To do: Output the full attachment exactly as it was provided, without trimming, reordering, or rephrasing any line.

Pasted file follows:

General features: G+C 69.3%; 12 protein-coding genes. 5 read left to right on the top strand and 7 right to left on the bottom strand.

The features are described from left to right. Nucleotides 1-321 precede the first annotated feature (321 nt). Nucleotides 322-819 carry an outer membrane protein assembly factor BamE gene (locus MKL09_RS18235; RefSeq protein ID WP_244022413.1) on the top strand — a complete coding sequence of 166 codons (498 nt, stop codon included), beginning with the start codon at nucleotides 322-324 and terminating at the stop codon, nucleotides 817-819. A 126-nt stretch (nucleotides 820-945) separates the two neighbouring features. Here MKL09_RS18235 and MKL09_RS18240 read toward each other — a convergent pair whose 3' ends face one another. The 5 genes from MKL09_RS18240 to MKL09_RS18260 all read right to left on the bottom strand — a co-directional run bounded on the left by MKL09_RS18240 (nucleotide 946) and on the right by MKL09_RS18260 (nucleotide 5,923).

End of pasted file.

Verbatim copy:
General features: G+C 69.3%; 12 protein-coding genes. 5 read left to right on the top strand and 7 right to left on the bottom strand.

The features are described from left to right. Nucleotides 1-321 precede the first annotated feature (321 nt). Nucleotides 322-819 carry an outer membrane protein assembly factor BamE gene (locus MKL09_RS18235; RefSeq protein ID WP_244022413.1) on the top strand — a complete coding sequence of 166 codons (498 nt, stop codon included), beginning with the start codon at nucleotides 322-324 and terminating at the stop codon, nucleotides 817-819. A 126-nt stretch (nucleotides 820-945) separates the two neighbouring features. Here MKL09_RS18235 and MKL09_RS18240 read toward each other — a convergent pair whose 3' ends face one another. The 5 genes from MKL09_RS18240 to MKL09_RS18260 all read right to left on the bottom strand — a co-directional run bounded on the left by MKL09_RS18240 (nucleotide 946) and on the right by MKL09_RS18260 (nucleotide 5,923).